Beyond the grief of losing Justin himself, I learned two lessons from his life and death. That is, I learned one lesson from his life and one from his death; both will stay with me in all my teaching.
First, I learned from his death that while it is wise to prepare for a long and productive life, we shouldn’t pretend that such a life is promised to us, or guaranteed, or certain. This means the time of preparation itself is a real time, a season in which we can meet with God, hear his voice, and obey. If the voice tells us to prepare ourselves, then it is enough that we obey and prepare. The divine command to prepare for the future is not the same as a promise that we will have that future. Justin’s death underlined this for me. He obeyed God and prepared himself; it turns out he was preparing to meet with his God in a future life beyond our imagining. In a class Justin took with me in October 2004, we discussed the attitude that Christians in the fourth century had toward death. In his weekly essay that week, Justin wrote “It seems that Athanasius never feared death, but at the same time had no desire to be killed. He had a sense of purpose and mission in life, and it carried over into his continual flight from persecution. Christians are supposed to live by the spirit. It seems that is also how they are to approach the possibility of death.”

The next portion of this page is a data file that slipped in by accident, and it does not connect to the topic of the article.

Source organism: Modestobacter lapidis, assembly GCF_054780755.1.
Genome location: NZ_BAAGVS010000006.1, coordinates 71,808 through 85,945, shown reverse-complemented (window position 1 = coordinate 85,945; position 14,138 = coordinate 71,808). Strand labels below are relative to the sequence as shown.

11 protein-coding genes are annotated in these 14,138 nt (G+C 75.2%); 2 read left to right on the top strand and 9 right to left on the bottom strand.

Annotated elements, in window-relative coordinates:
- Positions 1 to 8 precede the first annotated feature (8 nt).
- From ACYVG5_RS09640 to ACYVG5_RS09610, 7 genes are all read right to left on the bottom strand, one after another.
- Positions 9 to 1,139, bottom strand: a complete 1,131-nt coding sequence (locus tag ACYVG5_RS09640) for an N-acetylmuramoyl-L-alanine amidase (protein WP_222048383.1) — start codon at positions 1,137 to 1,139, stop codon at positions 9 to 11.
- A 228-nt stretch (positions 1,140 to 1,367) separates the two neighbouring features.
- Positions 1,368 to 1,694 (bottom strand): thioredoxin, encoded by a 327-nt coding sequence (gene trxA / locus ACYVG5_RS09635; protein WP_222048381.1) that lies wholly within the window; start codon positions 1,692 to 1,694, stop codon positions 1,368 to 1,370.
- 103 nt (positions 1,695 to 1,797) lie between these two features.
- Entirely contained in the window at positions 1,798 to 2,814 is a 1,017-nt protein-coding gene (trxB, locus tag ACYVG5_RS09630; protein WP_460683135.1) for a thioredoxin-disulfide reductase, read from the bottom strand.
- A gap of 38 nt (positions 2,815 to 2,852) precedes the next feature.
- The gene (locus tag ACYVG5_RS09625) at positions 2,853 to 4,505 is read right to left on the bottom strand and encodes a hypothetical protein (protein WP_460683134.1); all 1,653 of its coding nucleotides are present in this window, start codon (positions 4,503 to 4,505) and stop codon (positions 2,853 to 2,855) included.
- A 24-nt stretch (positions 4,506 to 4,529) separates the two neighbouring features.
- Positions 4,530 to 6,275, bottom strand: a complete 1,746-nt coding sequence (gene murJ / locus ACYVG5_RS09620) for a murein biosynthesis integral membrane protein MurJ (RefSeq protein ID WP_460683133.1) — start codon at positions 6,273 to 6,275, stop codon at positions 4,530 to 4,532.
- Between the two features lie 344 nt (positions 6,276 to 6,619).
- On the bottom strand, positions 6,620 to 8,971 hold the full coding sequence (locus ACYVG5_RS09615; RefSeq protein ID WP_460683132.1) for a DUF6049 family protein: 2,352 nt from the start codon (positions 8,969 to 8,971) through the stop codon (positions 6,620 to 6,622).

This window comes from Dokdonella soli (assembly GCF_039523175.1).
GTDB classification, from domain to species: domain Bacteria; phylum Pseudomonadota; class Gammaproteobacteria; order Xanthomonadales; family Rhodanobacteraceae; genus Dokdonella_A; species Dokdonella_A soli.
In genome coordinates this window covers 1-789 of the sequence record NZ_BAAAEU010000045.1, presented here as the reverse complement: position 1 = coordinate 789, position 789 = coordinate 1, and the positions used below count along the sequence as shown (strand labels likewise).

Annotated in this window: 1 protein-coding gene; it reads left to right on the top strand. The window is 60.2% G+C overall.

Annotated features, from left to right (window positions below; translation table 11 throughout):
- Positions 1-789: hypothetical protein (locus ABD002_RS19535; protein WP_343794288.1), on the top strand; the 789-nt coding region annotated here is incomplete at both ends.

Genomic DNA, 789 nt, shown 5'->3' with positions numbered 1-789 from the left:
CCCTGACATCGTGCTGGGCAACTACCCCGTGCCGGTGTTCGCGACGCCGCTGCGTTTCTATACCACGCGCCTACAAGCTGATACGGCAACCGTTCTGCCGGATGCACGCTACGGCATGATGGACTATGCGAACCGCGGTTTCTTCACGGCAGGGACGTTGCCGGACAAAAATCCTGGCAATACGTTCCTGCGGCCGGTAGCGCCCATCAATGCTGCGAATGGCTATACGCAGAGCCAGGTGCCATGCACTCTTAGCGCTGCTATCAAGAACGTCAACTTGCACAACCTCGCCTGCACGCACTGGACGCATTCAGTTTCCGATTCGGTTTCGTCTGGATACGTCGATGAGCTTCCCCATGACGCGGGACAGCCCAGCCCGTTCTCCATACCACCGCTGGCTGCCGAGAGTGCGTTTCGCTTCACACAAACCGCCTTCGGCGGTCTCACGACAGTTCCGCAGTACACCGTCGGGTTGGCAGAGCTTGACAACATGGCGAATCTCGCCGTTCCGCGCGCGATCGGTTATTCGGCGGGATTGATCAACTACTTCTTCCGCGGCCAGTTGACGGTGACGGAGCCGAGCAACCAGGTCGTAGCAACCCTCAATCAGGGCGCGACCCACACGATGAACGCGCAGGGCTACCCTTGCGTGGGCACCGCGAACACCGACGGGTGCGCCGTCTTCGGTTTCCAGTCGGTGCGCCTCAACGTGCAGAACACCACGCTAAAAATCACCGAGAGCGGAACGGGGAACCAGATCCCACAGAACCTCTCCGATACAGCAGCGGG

Second, I learned from Justin’s life that we should do what we can right now. Since we will never be adequately prepared for the tasks God may call us to, we need to do whatever we can with whatever we have as we go along. We should do something now with what we know now. There may be time later on to learn more and prepare better. But most of us—I’m thinking especially of my students and colleagues at Biola—have abundant resources.
Justin’s life taught that lesson in various ways, but the most dramatic is his involvement with the California School Project. The CSP is a truly visionary ministry which mobilizes Christian college students to train high school students in evangelizing in California’s schools. Justin was one of the first Biola students to commit to the project, and his early involvement was crucial in the start-up phase of a project that just keeps going. I don’t know how to count the lives changed and the souls saved through this initiative, but it keeps increasing year by year.